Cuba has dispatched doctors and nurses to Italy for the first time this weekend to help fight COVID-19 at the request of the worst-affected region Lombardy, it said.
The Caribbean nation has sent its “armies of white robes” to disaster sites around the world largely in poor countries since its 1959 revolution, with doctors on the front lines in the fight against cholera in Haiti and against ebola in West Africa in the 2010s.
Yet with the 52-strong brigade, this is the first time Cuba has sent an emergency contingent to Italy, one of the world’s richest countries, demonstrating the reach of its medical diplomacy.
In recent days, Cubas has also sent contingents to combat the spread of COVID-19 to socialist allies Venezuela and Nicaragua as well as Jamaica, Suriname and Grenada.
“We are all afraid, but we have a revolutionary duty to fulfill, so we take out fear and put it to one side,” intensive care specialist Leonardo Fernandez, 68, said late on Saturday shortly before his departure.
“He who says he is not afraid is a superhero, but we are not superheroes, we are revolutionary doctors,” he said.
Fernandez said this would be his eighth international mission, including one to Liberia during the fight against ebola.
Italy is the country that has been worst affected by the highly contagious virus that originated in China, with the northern region of Lombardy bearing the brunt of the contagion.
Its death toll rose on Saturday by 546 to 3,095, said Lombardy Health and Welfare Regional Minister Giulio Gallera, who requested the Cuban doctors.
“We are going to fulfill an honorable task, based on the principle of solidarity,” Graciliano Diaz, 64, said.
Cuba built a healthcare system that was the envy of the developing world with economic aid from former ally the Soviet Union, though some of those advances have been lost since the communist bloc collapsed.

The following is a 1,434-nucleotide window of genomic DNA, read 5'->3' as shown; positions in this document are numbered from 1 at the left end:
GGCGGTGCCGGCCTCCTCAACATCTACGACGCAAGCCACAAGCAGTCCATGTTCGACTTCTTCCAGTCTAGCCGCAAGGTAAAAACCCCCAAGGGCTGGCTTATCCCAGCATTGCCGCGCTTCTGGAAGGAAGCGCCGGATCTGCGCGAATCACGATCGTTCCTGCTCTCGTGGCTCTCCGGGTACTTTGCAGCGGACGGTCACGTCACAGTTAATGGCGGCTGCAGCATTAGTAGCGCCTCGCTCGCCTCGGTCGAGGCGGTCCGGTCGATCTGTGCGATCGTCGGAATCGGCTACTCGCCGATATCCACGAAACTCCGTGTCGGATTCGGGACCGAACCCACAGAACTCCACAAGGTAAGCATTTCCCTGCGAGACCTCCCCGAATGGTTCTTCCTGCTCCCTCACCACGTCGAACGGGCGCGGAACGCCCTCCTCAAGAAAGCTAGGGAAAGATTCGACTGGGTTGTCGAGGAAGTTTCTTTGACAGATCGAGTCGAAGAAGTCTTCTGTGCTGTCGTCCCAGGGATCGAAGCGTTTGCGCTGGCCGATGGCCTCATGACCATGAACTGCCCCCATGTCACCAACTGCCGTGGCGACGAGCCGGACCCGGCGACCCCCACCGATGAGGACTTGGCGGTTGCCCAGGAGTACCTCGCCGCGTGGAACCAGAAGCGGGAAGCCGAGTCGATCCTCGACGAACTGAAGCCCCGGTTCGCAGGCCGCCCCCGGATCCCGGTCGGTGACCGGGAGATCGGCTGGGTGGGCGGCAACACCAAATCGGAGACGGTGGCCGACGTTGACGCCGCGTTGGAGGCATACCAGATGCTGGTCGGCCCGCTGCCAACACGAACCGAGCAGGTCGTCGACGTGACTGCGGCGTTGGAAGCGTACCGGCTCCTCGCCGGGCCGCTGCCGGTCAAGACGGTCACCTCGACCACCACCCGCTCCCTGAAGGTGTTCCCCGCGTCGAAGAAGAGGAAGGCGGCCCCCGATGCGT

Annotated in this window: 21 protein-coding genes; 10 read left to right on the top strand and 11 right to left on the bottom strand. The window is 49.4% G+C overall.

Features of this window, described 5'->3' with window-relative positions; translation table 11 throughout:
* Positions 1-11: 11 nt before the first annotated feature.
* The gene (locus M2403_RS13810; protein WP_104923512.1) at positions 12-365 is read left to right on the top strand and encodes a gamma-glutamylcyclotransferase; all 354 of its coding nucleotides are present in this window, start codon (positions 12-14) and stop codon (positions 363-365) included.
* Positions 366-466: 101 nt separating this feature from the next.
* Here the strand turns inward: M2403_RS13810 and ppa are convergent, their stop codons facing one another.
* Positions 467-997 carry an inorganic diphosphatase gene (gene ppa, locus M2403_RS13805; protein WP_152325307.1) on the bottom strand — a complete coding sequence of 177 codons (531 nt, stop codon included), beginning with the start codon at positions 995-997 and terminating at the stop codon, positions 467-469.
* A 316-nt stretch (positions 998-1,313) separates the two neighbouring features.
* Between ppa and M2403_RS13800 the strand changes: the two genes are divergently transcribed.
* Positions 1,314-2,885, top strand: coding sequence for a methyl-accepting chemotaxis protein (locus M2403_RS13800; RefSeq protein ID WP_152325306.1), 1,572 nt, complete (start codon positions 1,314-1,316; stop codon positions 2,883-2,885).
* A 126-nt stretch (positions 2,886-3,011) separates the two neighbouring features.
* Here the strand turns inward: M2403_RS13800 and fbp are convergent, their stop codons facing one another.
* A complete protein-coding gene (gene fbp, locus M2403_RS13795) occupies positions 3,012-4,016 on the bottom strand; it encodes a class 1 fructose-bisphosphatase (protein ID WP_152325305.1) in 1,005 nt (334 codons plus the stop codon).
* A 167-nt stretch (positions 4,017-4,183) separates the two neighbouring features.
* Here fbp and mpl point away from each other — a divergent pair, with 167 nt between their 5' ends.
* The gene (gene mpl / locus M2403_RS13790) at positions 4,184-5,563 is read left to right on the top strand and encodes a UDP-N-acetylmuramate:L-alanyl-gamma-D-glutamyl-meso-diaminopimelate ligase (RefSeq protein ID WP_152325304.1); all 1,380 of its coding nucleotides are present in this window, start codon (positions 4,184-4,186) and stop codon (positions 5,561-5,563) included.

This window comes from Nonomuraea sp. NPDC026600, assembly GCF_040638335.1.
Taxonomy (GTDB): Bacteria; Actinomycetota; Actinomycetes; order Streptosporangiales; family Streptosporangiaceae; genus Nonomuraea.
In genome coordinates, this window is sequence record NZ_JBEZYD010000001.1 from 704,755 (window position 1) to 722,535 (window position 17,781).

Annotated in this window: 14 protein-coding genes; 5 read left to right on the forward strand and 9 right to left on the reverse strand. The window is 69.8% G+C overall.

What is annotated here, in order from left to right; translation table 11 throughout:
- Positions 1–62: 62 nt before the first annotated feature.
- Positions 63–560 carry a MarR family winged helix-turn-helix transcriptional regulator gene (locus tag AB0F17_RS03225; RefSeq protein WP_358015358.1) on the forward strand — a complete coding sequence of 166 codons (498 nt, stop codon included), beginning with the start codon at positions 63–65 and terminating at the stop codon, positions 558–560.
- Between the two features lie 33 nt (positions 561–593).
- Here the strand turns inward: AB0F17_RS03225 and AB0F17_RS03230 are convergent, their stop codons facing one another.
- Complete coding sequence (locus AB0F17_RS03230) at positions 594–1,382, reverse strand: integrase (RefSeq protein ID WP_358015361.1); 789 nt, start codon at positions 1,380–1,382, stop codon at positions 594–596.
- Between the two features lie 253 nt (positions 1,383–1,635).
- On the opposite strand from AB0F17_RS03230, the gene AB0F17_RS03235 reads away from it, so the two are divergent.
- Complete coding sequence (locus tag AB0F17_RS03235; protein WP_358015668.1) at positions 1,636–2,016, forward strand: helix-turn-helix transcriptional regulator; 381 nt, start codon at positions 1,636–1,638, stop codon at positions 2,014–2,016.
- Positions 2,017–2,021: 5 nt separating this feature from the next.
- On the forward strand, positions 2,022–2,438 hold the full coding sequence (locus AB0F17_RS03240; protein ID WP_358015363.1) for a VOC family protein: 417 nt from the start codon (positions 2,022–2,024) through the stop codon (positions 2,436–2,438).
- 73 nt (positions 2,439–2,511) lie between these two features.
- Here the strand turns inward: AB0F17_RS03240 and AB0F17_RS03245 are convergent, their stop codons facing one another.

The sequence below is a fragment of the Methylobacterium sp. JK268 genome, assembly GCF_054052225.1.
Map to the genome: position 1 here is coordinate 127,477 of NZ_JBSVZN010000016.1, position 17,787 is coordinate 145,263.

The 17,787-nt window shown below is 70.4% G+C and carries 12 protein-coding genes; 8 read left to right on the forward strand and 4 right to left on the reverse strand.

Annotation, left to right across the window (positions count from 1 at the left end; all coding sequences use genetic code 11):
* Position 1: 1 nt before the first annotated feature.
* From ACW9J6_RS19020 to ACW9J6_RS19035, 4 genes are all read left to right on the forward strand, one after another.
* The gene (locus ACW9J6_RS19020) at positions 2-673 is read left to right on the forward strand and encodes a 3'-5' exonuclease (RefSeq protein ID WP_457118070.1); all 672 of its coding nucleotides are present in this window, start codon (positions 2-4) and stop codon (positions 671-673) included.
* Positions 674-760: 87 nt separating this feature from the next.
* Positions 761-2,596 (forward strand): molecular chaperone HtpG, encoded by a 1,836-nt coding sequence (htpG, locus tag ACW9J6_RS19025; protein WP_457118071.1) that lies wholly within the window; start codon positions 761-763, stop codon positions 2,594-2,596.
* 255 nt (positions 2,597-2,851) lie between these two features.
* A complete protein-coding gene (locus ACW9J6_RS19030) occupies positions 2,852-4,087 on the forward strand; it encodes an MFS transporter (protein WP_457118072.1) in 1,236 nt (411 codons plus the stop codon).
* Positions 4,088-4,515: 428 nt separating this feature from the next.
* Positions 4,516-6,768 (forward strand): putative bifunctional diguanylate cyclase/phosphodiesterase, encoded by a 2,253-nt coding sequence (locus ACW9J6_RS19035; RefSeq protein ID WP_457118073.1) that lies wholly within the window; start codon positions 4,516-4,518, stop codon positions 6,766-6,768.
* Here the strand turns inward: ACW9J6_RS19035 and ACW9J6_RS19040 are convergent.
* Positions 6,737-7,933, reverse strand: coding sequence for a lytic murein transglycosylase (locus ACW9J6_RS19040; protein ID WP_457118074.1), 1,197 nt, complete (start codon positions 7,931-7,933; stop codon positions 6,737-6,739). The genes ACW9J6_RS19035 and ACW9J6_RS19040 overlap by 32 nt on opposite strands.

Many of its hospitals have fallen into disrepair and Cubans say they have difficulty finding medicine, a situation the government says is largely due to decades-old US sanctions, but analysts also blame the inefficient state-run economy.
Still, it has one of the highest ratios worldwide of physicians per capita even when excluding those doctors abroad, and its medical brigades for disaster relief continue to earn Havana goodwill worldwide.
“In a time of crisis, the Cuban government, the Cuban people ... have risen to the occasion, they have heard our appeal and they have responded,” Jamaican Health Minister Christopher Tufton said upon greeting 140 Cuban medical professionals at Kingston international airport.
Britain also thanked Cuba last week for allowing a British cruise ship that had been turned away by several Caribbean ports to dock on the island and for enabling the evacuation of the more than 600 passengers onboard.
Meanwhile, Cuba, which is known for its disaster preparedness, is stepping up measures at home to stem the virus, as 25 cases have been confirmed so far.
Cuban President Miguel Diaz-Canel announced late on Friday that the country would close its borders to foreign nonresidents from tomorrow in a major blow to tourism, an important sector of its cash-strapped economy.
Thousands of doctors and medicine students are also going door-to-door monitoring their local communities.
Similarly, Russian President Vladimir Putin ordered the Russian military to send medical aid in the form of mobile disinfection vehicles, specialists and other medical equipment to Italy from yesterday, Russia’s Defense Ministry said in a statement.
Russia has reported 306 cases of the virus, most of them in Moscow, and one coronavirus-related death.
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